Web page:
â ï¸Today several areas in England move into higher tiers.— Department of Health and Social Care (@DHSCgovuk) December 31, 2020
Check what tier your area is now in: https://t.co/Av6QGpRMoL
With the spread of the new strain of #COVID19 increasing, it is vital you follow the rules in your tier.
Tap to expand for more information â¬ï¸ pic.twitter.com/FXjIYrUr9J
The Intensive Care Society’s Dr Zudin Puthucheary, who also works at the Royal London Hospital, said a “huge number of patients” are “coming in rapidly” and numbers are rising in “every hospital” and that staff are “running ragged because they’ve been doing this all along, they’ve been doing this since March”.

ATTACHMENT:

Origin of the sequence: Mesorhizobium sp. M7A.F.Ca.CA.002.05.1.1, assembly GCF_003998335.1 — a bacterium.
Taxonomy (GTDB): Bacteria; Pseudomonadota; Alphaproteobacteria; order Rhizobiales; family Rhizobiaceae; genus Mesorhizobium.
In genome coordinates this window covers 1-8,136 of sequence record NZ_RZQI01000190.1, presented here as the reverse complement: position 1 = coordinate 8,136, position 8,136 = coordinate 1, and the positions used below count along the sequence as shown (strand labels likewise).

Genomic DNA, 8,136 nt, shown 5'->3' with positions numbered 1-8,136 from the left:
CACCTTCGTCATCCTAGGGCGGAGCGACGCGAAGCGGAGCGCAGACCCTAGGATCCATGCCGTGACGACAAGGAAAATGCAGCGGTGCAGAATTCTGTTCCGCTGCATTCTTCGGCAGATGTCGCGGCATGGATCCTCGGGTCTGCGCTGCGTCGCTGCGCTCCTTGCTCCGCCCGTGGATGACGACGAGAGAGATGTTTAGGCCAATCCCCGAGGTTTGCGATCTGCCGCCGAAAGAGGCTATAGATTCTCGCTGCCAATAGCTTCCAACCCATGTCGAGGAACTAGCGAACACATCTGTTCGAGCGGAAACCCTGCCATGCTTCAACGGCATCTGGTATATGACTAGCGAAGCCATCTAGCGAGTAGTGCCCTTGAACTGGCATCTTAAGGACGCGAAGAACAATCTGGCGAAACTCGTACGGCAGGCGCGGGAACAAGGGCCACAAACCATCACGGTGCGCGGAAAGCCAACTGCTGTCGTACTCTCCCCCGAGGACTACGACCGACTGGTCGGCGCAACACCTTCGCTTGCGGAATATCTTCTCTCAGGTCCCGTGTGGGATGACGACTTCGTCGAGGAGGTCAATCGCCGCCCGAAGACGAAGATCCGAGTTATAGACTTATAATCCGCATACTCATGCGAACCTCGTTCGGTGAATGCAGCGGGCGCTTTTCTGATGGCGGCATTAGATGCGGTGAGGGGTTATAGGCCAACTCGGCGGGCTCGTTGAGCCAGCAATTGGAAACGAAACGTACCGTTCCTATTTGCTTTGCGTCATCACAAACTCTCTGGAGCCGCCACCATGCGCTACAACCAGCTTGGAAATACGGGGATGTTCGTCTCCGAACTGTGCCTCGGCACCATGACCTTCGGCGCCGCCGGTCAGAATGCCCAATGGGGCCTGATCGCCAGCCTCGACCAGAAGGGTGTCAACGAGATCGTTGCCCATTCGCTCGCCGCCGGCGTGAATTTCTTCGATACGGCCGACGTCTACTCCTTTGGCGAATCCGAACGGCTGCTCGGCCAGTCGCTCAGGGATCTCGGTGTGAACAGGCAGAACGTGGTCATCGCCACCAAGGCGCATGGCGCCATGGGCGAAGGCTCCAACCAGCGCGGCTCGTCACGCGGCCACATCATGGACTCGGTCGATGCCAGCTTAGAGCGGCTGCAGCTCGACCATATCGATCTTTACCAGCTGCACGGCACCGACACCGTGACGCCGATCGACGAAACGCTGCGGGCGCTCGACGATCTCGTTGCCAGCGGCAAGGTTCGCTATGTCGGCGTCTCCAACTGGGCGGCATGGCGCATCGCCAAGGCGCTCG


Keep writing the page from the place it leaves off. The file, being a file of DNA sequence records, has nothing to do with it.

Mr Johnson said the Government is “working as hard and as fast as we can” to get supplies of the newly-approved vaccine from Oxford University and AstraZeneca to people.
The Medicines and Healthcare products Regulatory Agency (MHRA) gave the jab the green light on Wednesday morning and 530,000 of doses are expected to be available for rollout from Monday.
Meanwhile, GPs are being offered £10 for every care home resident they vaccinate in a drive by NHS England to reach the majority of those deemed top priority by the end of January.
Latest figures show 786,000 people have received a Pfizer/BioNTech Covid-19 jab between December 8 and Sunday December 27, NHS England said.